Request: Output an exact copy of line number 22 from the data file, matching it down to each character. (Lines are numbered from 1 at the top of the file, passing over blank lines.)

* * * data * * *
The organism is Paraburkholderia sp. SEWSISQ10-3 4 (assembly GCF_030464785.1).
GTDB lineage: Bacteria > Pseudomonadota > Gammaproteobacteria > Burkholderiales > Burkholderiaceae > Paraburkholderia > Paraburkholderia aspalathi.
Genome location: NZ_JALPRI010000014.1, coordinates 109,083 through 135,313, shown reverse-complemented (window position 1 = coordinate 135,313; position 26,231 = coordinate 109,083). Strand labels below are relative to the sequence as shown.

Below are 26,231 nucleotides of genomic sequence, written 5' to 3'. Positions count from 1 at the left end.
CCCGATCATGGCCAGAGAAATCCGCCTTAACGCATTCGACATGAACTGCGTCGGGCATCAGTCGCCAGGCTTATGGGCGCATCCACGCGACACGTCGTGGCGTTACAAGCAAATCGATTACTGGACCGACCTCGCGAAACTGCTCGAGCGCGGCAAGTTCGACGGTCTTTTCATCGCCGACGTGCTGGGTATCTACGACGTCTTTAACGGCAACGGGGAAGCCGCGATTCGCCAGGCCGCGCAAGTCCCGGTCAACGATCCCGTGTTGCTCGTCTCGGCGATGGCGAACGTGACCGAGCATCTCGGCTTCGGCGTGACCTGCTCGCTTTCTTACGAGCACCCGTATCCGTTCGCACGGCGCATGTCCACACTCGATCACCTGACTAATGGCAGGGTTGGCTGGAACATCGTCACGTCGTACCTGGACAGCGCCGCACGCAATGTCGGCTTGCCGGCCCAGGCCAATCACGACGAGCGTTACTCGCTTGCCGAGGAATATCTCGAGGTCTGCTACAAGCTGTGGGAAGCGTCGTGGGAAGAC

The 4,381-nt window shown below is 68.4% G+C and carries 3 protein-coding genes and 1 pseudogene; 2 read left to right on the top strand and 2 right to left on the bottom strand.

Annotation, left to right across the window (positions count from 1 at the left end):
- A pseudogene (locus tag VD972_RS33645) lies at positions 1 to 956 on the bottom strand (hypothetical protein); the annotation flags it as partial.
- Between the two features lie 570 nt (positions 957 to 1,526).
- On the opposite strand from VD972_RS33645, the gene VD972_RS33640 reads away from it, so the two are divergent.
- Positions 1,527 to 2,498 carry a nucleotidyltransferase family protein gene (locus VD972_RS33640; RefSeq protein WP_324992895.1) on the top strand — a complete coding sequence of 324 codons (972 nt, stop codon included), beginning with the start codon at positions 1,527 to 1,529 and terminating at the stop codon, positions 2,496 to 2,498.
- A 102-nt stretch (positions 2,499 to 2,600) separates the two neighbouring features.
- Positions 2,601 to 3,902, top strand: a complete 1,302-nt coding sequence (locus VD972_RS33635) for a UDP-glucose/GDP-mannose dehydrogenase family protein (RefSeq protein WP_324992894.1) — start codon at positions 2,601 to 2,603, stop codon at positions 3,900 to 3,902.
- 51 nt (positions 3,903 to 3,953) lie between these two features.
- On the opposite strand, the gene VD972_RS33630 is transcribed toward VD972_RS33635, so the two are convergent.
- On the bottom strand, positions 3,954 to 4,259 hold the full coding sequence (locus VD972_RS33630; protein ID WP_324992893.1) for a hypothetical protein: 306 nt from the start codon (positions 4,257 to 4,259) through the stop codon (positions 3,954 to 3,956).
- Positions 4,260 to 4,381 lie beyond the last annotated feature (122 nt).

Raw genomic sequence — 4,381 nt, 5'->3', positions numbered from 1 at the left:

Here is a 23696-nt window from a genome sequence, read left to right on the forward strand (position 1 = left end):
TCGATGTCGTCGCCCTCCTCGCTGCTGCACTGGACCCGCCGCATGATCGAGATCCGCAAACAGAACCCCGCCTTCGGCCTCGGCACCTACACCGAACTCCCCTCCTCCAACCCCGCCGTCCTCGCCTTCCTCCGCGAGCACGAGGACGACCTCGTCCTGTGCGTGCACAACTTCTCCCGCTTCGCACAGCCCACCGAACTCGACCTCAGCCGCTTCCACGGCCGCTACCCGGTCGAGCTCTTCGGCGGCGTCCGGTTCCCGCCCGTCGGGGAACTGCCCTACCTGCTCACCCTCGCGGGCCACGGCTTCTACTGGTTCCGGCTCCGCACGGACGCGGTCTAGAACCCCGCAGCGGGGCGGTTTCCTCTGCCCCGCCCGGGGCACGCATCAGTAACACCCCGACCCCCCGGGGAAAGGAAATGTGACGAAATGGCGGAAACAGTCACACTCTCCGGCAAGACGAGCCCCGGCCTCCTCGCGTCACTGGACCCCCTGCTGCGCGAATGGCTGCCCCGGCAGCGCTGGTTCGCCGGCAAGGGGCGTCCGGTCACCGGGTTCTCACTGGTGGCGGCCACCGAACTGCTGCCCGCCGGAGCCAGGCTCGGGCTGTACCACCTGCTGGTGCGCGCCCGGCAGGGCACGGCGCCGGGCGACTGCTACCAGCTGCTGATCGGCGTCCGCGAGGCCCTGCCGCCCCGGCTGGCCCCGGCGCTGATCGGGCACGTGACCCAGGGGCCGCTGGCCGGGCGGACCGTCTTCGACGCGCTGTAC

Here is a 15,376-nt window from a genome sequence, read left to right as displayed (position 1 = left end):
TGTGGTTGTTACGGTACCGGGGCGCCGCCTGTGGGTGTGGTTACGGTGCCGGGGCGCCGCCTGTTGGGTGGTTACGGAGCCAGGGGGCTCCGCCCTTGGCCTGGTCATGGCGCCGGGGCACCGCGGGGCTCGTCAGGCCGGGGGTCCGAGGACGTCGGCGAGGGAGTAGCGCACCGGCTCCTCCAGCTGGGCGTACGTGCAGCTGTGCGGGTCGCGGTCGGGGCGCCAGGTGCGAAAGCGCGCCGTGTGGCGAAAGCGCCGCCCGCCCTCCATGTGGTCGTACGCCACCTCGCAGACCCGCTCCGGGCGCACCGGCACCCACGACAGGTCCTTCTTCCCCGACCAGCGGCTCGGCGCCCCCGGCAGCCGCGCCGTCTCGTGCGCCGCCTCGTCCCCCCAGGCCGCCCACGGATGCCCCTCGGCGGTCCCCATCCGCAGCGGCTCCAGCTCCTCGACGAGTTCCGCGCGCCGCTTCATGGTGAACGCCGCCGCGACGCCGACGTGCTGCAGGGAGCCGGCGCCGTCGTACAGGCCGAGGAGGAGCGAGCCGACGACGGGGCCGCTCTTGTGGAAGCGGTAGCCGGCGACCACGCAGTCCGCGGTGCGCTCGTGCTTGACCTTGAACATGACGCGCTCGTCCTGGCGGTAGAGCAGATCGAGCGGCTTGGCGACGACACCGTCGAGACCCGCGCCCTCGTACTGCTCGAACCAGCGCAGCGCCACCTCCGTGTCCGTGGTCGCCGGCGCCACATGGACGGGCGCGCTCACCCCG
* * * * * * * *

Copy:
TGTGGTTGTTACGGTACCGGGGCGCCGCCTGTGGGTGTGGTTACGGTGCCGGGGCGCCGCCTGTTGGGTGGTTACGGAGCCAGGGGGCTCCGCCCTTGGCCTGGTCATGGCGCCGGGGCACCGCGGGGCTCGTCAGGCCGGGGGTCCGAGGACGTCGGCGAGGGAGTAGCGCACCGGCTCCTCCAGCTGGGCGTACGTGCAGCTGTGCGGGTCGCGGTCGGGGCGCCAGGTGCGAAAGCGCGCCGTGTGGCGAAAGCGCCGCCCGCCCTCCATGTGGTCGTACGCCACCTCGCAGACCCGCTCCGGGCGCACCGGCACCCACGACAGGTCCTTCTTCCCCGACCAGCGGCTCGGCGCCCCCGGCAGCCGCGCCGTCTCGTGCGCCGCCTCGTCCCCCCAGGCCGCCCACGGATGCCCCTCGGCGGTCCCCATCCGCAGCGGCTCCAGCTCCTCGACGAGTTCCGCGCGCCGCTTCATGGTGAACGCCGCCGCGACGCCGACGTGCTGCAGGGAGCCGGCGCCGTCGTACAGGCCGAGGAGGAGCGAGCCGACGACGGGGCCGCTCTTGTGGAAGCGGTAGCCGGCGACCACGCAGTCCGCGGTGCGCTCGTGCTTGACCTTGAACATGACGCGCTCGTCCTGGCGGTAGAGCAGATCGAGCGGCTTGGCGACGACACCGTCGAGACCCGCGCCCTCGTACTGCTCGAACCAGCGCAGCGCCACCTCCGTGTCCGTGGTCGCCGGCGCCACATGGACGGGCGCGCTCACCCCG